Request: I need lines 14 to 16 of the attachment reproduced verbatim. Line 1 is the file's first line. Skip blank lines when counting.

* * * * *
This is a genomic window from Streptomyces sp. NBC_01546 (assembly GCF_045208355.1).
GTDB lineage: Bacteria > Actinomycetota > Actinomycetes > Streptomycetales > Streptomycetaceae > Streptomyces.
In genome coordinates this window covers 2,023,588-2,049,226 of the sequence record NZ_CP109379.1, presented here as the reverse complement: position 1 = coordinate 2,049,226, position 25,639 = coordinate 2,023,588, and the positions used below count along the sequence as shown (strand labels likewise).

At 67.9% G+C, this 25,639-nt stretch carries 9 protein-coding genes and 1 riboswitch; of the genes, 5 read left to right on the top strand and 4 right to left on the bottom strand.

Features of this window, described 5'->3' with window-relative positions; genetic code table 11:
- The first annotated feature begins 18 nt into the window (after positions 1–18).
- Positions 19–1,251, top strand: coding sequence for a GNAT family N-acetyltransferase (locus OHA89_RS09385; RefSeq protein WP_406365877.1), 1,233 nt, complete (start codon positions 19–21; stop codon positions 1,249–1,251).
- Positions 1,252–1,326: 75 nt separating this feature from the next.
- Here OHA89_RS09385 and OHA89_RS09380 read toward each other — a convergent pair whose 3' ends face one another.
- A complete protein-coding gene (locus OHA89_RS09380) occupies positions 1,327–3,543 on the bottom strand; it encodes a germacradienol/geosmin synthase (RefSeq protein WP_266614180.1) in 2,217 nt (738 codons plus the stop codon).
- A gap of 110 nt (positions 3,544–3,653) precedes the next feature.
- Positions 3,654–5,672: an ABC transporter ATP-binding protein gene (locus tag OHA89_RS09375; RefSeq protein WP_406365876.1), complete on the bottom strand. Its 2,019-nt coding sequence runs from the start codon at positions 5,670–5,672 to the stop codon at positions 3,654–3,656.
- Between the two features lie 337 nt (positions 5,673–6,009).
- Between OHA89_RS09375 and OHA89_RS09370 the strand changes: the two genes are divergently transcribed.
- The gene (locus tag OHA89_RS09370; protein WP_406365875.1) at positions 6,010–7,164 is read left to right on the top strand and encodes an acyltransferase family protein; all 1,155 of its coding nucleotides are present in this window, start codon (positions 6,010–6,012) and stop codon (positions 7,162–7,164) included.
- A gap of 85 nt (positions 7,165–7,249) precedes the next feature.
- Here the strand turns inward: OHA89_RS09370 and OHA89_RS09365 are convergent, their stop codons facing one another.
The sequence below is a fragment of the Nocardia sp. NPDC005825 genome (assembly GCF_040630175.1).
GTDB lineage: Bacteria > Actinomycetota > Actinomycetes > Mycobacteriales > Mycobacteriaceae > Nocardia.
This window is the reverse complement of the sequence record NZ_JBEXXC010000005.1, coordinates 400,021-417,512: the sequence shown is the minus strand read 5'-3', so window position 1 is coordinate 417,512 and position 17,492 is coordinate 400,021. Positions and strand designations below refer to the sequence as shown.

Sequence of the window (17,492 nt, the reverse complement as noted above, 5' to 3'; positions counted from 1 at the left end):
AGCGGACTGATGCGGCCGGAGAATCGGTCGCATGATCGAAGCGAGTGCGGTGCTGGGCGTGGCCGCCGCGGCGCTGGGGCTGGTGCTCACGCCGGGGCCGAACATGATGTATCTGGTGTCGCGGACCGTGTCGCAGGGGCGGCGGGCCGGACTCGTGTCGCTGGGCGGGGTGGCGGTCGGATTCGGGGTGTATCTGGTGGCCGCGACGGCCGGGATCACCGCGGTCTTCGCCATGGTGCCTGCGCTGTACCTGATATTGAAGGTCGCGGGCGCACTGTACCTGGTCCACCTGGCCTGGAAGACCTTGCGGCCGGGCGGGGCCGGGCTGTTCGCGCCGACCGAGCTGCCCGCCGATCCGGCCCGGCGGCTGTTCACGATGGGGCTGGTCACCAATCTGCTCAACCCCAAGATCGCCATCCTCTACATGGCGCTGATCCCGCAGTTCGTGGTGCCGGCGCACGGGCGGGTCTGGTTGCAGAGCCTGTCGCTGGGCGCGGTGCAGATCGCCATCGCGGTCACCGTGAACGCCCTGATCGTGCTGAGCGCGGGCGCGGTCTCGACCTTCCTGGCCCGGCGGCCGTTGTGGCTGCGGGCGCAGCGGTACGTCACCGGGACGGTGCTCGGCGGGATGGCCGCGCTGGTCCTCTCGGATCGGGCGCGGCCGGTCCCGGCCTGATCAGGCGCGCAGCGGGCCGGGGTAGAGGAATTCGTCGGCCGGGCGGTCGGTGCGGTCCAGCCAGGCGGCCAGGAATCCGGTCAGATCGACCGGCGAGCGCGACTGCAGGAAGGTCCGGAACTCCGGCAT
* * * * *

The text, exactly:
- Between OHA89_RS09375 and OHA89_RS09370 the strand changes: the two genes are divergently transcribed.
- The gene (locus tag OHA89_RS09370; protein WP_406365875.1) at positions 6,010–7,164 is read left to right on the top strand and encodes an acyltransferase family protein; all 1,155 of its coding nucleotides are present in this window, start codon (positions 6,010–6,012) and stop codon (positions 7,162–7,164) included.
- A gap of 85 nt (positions 7,165–7,249) precedes the next feature.